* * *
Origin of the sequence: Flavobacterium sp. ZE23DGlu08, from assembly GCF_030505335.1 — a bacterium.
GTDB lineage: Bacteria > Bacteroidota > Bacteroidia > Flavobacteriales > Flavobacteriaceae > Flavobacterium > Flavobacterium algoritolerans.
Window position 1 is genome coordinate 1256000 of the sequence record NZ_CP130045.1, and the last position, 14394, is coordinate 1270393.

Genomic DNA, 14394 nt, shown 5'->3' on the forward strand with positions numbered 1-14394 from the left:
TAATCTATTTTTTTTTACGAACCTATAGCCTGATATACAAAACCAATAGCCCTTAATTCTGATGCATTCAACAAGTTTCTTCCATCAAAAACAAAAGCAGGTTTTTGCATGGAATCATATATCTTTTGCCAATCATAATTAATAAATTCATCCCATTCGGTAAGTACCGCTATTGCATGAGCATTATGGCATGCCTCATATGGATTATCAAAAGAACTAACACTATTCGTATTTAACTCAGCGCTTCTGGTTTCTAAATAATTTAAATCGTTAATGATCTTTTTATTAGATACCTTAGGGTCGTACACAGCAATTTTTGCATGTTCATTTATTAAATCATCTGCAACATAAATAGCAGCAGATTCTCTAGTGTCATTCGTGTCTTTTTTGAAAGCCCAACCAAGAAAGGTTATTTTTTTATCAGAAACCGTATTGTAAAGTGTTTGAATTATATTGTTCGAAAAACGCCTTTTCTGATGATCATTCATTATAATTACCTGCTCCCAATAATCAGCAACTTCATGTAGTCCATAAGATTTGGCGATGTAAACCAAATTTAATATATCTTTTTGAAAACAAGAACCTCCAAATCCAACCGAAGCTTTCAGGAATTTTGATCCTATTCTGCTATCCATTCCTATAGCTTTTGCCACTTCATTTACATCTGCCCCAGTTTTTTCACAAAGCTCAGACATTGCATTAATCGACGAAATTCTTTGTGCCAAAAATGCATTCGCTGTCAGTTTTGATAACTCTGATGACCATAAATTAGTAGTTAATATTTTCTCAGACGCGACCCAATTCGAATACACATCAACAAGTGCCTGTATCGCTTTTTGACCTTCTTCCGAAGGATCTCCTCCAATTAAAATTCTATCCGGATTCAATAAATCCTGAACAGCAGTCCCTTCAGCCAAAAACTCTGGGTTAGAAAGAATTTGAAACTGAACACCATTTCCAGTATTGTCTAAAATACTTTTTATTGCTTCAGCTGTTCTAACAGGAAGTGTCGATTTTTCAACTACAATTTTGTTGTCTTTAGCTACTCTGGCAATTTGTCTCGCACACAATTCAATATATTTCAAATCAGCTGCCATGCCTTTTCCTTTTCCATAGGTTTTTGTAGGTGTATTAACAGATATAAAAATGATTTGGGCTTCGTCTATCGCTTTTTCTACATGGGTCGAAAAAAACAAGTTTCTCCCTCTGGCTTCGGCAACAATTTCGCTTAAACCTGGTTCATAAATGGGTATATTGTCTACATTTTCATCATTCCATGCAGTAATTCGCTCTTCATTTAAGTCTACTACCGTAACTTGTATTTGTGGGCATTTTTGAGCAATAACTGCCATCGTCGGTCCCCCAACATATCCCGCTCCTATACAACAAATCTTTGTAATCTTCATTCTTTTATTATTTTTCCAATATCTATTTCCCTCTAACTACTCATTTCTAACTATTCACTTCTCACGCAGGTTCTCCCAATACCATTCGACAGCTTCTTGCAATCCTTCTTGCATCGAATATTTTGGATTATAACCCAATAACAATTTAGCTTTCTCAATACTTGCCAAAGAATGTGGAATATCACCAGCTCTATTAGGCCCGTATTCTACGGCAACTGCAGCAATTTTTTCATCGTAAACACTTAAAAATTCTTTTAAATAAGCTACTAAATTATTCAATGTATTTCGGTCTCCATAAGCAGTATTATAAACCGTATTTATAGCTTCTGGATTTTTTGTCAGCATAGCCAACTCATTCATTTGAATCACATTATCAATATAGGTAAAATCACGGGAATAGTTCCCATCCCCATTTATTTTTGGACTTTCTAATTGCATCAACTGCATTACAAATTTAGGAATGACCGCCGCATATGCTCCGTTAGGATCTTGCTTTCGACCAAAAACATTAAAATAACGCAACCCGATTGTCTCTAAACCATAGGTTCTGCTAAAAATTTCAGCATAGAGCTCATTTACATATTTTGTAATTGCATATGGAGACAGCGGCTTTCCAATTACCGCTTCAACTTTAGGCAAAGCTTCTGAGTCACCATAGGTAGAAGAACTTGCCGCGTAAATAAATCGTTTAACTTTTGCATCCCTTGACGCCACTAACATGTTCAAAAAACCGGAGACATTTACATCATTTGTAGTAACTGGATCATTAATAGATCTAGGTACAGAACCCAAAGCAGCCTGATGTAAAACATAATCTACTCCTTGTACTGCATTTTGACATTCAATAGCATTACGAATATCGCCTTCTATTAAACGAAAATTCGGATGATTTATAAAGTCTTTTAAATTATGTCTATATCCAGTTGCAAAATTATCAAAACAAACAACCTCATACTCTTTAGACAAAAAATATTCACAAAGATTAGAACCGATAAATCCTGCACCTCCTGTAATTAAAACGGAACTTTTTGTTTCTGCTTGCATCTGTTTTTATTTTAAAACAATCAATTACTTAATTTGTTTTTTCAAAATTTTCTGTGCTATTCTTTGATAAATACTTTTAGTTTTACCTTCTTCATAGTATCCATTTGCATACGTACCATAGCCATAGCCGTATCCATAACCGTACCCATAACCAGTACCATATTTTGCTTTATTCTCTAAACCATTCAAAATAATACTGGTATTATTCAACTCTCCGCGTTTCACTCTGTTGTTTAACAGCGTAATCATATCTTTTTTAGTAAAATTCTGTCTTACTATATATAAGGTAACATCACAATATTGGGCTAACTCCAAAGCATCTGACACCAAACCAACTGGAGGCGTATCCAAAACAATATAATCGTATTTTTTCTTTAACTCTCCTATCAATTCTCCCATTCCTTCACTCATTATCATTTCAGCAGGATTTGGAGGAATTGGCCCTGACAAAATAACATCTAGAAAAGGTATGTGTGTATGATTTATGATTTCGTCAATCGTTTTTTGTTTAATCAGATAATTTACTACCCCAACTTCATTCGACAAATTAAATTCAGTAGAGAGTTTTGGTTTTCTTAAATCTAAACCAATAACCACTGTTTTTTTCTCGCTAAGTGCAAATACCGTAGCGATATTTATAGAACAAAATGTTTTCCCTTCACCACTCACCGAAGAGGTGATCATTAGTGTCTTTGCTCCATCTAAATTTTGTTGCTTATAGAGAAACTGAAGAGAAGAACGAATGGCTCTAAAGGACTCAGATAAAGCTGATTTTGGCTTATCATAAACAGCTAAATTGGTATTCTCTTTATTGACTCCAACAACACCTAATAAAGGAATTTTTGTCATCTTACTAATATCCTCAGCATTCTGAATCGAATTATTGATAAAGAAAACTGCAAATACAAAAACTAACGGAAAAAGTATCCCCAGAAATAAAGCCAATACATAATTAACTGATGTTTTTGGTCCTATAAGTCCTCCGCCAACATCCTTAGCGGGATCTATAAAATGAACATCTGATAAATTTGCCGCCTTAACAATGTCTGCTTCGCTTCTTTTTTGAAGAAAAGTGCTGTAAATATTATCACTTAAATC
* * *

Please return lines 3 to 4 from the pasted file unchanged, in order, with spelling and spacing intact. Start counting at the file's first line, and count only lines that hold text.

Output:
Window position 1 is genome coordinate 1256000 of the sequence record NZ_CP130045.1, and the last position, 14394, is coordinate 1270393.

Genomic DNA, 14394 nt, shown 5'->3' on the forward strand with positions numbered 1-14394 from the left: